Tuesday, May 27, 2008

The 5 Keys to Preparing a Successful Bath

1. Preparedness
First, and perhaps most importantly, make sure you have a towel in the bathroom with you before you begin to remove your clothes. You don’t want to step out of hot bath only to realize that you’re forced to hastily streak from the bathroom in search of something to dry and cover your skin. This is especially important if you share a living space with someone who does not regularly see you naked. That you know of. Bath success has a direct relationship to towel availability.

2. Gravity
If you’re a first time bath-taker, please take note. As you begin to fill your tub with water, keep the drain closed. This can be accomplished with a metal slider or switch built into your tub that changes your drain position from “open” to “closed” or with a standalone stopper (available in some older tub models). If you fail to do so, your tub will fill quite slowly, if at all, and once you turn the faucet to its “off” position, the tub will immediately begin to empty. Improperly closed drains are a leading cause of unsuccessful baths.

3. Temperature
Immediately after you turn your faucet to the “on” position, water will begin to flow into your tub. Many modern tubs allow you to select your desired water temperature with a color-coded dial on which blue denotes “cold” and red, “hot.” However, simply positioning your dial is not, in itself, a fail-safe method of temperature selection. You must continuously monitor your water temperature with your hand throughout the tub filling process. Remember, your water temperature will gradually change during the time it takes to fill your tub to it appropriate level (more on this later).

4. Level
As student of Advanced Fluid Mechanics 401, you have learned that displacement occurs when an object of measurable mass is immersed in a fluid. The fluid then rises within its container to accommodate the additional mass, allowing you to determine the object’s volume. Therefore, it should be no surprise that as you enter a full tub the water level will not remain constant. As stated, it will rise to accommodate your substantial bulk. This is why you should always leave room for displacement. Do not fill your tub to its capacity before submerging your body, or spillage will occur. As a general rule of thumb, leave at least 8 inches of vertical space between the water level at its highest point and the top of the tub. Hazards of overfill include post-bath bodily slippage and resulting head trauma. (See: Louganis, Greg)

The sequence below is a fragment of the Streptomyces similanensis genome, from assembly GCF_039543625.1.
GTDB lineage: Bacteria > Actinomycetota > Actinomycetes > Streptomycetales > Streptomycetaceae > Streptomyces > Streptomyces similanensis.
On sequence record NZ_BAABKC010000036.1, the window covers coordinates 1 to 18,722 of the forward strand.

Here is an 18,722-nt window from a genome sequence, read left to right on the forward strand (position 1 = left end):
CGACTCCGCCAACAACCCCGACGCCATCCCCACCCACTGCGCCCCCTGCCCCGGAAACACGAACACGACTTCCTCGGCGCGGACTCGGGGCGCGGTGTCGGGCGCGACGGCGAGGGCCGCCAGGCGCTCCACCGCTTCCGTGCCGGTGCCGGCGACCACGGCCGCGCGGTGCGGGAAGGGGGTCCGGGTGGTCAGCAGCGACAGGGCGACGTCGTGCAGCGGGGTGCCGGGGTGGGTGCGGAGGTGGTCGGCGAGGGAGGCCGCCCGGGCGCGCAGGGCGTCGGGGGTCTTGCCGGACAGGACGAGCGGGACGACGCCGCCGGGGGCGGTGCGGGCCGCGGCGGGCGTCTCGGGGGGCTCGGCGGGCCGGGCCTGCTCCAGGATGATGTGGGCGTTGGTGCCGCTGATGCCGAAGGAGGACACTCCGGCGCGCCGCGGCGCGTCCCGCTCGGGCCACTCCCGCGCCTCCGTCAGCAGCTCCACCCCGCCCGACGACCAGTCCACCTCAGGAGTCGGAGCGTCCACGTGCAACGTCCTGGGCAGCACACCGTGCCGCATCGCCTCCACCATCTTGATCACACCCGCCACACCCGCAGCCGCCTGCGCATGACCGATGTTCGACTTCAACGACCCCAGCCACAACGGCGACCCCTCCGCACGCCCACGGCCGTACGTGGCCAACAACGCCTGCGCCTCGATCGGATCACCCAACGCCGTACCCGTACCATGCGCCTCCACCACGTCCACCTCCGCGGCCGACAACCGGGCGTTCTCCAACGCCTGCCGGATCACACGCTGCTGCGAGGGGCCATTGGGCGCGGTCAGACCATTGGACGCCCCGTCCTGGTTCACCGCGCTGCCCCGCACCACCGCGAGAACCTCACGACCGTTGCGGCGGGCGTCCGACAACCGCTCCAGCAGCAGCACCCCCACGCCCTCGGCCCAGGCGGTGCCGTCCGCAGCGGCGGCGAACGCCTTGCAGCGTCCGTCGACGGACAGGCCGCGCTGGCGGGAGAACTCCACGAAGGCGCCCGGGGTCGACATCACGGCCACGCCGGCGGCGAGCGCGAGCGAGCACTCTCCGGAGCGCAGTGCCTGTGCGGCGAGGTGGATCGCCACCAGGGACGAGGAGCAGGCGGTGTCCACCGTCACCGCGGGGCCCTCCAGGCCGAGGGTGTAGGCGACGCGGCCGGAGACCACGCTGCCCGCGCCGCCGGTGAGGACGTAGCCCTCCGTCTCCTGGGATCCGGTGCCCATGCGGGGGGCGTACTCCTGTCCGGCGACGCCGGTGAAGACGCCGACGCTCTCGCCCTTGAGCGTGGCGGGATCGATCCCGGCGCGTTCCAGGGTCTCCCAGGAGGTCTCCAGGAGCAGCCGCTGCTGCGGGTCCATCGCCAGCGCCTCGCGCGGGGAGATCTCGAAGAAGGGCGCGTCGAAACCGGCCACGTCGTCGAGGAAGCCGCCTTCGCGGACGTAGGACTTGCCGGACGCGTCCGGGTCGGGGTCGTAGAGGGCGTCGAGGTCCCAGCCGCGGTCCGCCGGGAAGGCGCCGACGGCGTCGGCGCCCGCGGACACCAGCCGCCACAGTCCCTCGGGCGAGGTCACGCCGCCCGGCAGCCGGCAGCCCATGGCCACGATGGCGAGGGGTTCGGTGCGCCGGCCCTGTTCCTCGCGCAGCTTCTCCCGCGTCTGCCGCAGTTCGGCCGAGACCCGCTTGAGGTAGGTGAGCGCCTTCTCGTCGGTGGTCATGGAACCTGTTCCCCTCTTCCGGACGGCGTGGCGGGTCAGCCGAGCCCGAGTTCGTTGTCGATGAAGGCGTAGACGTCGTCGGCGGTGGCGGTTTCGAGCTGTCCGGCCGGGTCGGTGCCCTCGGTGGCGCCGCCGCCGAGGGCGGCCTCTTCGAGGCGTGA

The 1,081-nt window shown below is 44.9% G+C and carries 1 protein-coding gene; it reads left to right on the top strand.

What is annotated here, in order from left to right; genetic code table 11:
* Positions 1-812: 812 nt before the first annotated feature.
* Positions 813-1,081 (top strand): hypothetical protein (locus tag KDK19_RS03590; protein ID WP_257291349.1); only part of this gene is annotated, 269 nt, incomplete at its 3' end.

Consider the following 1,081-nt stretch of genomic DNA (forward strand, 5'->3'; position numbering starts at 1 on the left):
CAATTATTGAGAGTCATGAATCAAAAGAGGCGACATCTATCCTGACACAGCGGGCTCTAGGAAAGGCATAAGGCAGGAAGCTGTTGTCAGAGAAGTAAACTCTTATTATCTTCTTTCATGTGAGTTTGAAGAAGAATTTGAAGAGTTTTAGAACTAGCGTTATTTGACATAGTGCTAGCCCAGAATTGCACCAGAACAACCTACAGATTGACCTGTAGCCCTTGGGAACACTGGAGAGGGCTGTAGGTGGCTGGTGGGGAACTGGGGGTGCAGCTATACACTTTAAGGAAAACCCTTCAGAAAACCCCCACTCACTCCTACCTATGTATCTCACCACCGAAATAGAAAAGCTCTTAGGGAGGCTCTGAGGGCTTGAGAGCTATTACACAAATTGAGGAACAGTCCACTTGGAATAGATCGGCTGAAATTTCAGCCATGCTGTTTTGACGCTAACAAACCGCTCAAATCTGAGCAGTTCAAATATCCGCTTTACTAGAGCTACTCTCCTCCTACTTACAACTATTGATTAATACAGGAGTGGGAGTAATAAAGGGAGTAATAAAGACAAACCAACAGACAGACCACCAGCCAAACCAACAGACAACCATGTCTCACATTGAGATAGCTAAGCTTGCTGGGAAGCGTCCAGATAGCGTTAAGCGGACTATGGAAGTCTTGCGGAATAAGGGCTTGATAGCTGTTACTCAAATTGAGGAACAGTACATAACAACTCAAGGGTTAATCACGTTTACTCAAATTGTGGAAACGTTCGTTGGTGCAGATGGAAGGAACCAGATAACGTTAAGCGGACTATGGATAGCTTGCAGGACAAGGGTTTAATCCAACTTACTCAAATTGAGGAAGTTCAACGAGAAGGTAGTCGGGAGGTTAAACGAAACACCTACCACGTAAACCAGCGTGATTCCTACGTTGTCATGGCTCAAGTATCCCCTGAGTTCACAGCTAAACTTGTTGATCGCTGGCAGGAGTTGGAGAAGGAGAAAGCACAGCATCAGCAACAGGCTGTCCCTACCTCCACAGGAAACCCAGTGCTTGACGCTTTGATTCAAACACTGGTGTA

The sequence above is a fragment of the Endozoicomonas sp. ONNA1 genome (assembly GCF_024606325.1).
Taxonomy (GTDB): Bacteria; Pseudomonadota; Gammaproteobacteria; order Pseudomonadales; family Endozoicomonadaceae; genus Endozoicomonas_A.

5. Enjoy Yourself!
Ultimately, any bath should be a pleasant experience. But if you find yourself with nothing to amuse you, feel free to bring in a rubbered duck, plastic motorized boat or any brightly colored object fitted with a suction cup. Unless you happen to be washing off the shame of a lifetime of underachievement and rejected sexual advances, you should complete your bath feeling clean, refreshed and with the sense of accomplishment that accompanies a job well done.

Tuesday, May 20, 2008

Pour Baby

Martina was frantic. Where was Ella? Her precious baby girl? The love of her life? One minute the two are enjoying a bath, the next she’s gone.

Ella had just begun crawling, so she can’t have just taken off. Besides, their studio apartment didn’t exactly afford a 6-month-old girl much opportunity to hide. All the closet doors were closed. The oven secure. The fridge door handle impossible to reach.

Martina tore open the cabinets, feeling more and more desperate as each second ticked by. Nothing. She struggled to move the futon away from the wall, one side at a time. Nothing but dust and a few ancient popcorn kernels. She stooped to peer under her computer desk. Empty CD cases, a fuzzy Cheez-It but no Ella. Where the fuck is she!?

Martina began to wonder if she was losing her mind. “Is this how it happens?” she thought. “Do you misplace something here or there and suddenly you’re insane?” Martina even briefly let herself entertain the thought that Ella never existed. That she was a product of Martina’s increasingly diseased consciousness.

Martina looked around the room. Ella’s toys were scattered about. A few brightly colored pieces of plastic designed by “doctors” to stimulate Ella’s intellectual development. The toys surely proved Ella’s existence. Right? Martina looked down at her midsection, pulled out her waistband and saw the C-section scar. “OK, so I’m not crazy,” Martina concluded.

But where was Ella? Where was she?

With a start, Martina made for the apartment’s lone window. En route, her foot caught under the lamp’s cord, causing her to pitch forward and take the lamp with her. Martina quickly recovered, leapt to her feet and bolted toward the open window, a light breeze ruffling the old beige curtains that had been hanging there the day she moved in and likely for decades before that.